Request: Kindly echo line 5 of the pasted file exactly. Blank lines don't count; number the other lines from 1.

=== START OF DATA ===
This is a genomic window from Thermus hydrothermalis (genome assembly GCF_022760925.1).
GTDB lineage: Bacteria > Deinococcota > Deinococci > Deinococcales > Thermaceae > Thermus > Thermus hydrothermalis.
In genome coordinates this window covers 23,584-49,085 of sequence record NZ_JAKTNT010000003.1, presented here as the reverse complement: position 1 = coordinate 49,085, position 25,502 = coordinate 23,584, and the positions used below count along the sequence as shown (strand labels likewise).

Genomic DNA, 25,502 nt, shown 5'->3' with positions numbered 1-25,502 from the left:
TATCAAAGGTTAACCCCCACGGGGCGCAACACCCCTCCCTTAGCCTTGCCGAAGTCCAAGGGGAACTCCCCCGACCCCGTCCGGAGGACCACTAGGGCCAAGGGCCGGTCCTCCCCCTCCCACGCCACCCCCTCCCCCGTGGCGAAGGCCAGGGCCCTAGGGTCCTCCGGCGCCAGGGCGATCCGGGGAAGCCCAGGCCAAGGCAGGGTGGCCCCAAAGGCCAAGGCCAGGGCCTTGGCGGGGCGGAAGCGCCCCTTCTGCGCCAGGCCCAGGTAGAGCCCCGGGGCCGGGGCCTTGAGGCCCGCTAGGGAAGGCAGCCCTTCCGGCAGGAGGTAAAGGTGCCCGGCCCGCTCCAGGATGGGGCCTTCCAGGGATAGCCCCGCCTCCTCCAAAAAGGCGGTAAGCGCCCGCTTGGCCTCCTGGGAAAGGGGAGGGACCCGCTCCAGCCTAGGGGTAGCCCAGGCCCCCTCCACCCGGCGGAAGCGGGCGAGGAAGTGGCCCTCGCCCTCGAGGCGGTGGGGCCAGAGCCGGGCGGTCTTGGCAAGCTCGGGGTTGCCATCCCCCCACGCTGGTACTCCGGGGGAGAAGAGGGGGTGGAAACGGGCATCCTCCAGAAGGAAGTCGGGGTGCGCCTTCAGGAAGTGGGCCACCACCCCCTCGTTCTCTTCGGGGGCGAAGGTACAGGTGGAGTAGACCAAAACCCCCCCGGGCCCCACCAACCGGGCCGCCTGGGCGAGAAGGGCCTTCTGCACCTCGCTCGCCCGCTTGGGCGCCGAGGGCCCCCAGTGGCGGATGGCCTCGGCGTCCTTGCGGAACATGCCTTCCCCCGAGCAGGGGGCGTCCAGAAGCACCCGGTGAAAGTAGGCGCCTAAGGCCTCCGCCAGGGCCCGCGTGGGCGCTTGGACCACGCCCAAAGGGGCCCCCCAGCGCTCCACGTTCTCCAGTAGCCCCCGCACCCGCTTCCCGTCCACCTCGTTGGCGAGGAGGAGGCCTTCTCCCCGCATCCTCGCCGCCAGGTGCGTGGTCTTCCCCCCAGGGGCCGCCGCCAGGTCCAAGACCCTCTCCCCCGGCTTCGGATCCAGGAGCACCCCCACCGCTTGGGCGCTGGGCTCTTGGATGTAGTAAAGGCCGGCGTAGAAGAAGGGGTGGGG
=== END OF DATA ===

TATCAAAGGTTAACCCCCACGGGGCGCAACACCCCTCCCTTAGCCTTGCCGAAGTCCAAGGGGAACTCCCCCGACCCCGTCCGGAGGACCACTAGGGCCAAGGGCCGGTCCTCCCCCTCCCACGCCACCCCCTCCCCCGTGGCGAAGGCCAGGGCCCTAGGGTCCTCCGGCGCCAGGGCGATCCGGGGAAGCCCAGGCCAAGGCAGGGTGGCCCCAAAGGCCAAGGCCAGGGCCTTGGCGGGGCGGAAGCGCCCCTTCTGCGCCAGGCCCAGGTAGAGCCCCGGGGCCGGGGCCTTGAGGCCCGCTAGGGAAGGCAGCCCTTCCGGCAGGAGGTAAAGGTGCCCGGCCCGCTCCAGGATGGGGCCTTCCAGGGATAGCCCCGCCTCCTCCAAAAAGGCGGTAAGCGCCCGCTTGGCCTCCTGGGAAAGGGGAGGGACCCGCTCCAGCCTAGGGGTAGCCCAGGCCCCCTCCACCCGGCGGAAGCGGGCGAGGAAGTGGCCCTCGCCCTCGAGGCGGTGGGGCCAGAGCCGGGCGGTCTTGGCAAGCTCGGGGTTGCCATCCCCCCACGCTGGTACTCCGGGGGAGAAGAGGGGGTGGAAACGGGCATCCTCCAGAAGGAAGTCGGGGTGCGCCTTCAGGAAGTGGGCCACCACCCCCTCGTTCTCTTCGGGGGCGAAGGTACAGGTGGAGTAGACCAAAACCCCCCCGGGCCCCACCAACCGGGCCGCCTGGGCGAGAAGGGCCTTCTGCACCTCGCTCGCCCGCTTGGGCGCCGAGGGCCCCCAGTGGCGGATGGCCTCGGCGTCCTTGCGGAACATGCCTTCCCCCGAGCAGGGGGCGTCCAGAAGCACCCGGTGAAAGTAGGCGCCTAAGGCCTCCGCCAGGGCCCGCGTGGGCGCTTGGACCACGCCCAAAGGGGCCCCCCAGCGCTCCACGTTCTCCAGTAGCCCCCGCACCCGCTTCCCGTCCACCTCGTTGGCGAGGAGGAGGCCTTCTCCCCGCATCCTCGCCGCCAGGTGCGTGGTCTTCCCCCCAGGGGCCGCCGCCAGGTCCAAGACCCTCTCCCCCGGCTTCGGATCCAGGAGCACCCCCACCGCTTGGGCGCTGGGCTCTTGGATGTAGTAAAGGCCGGCGTAGAAGAAGGGGTGGGG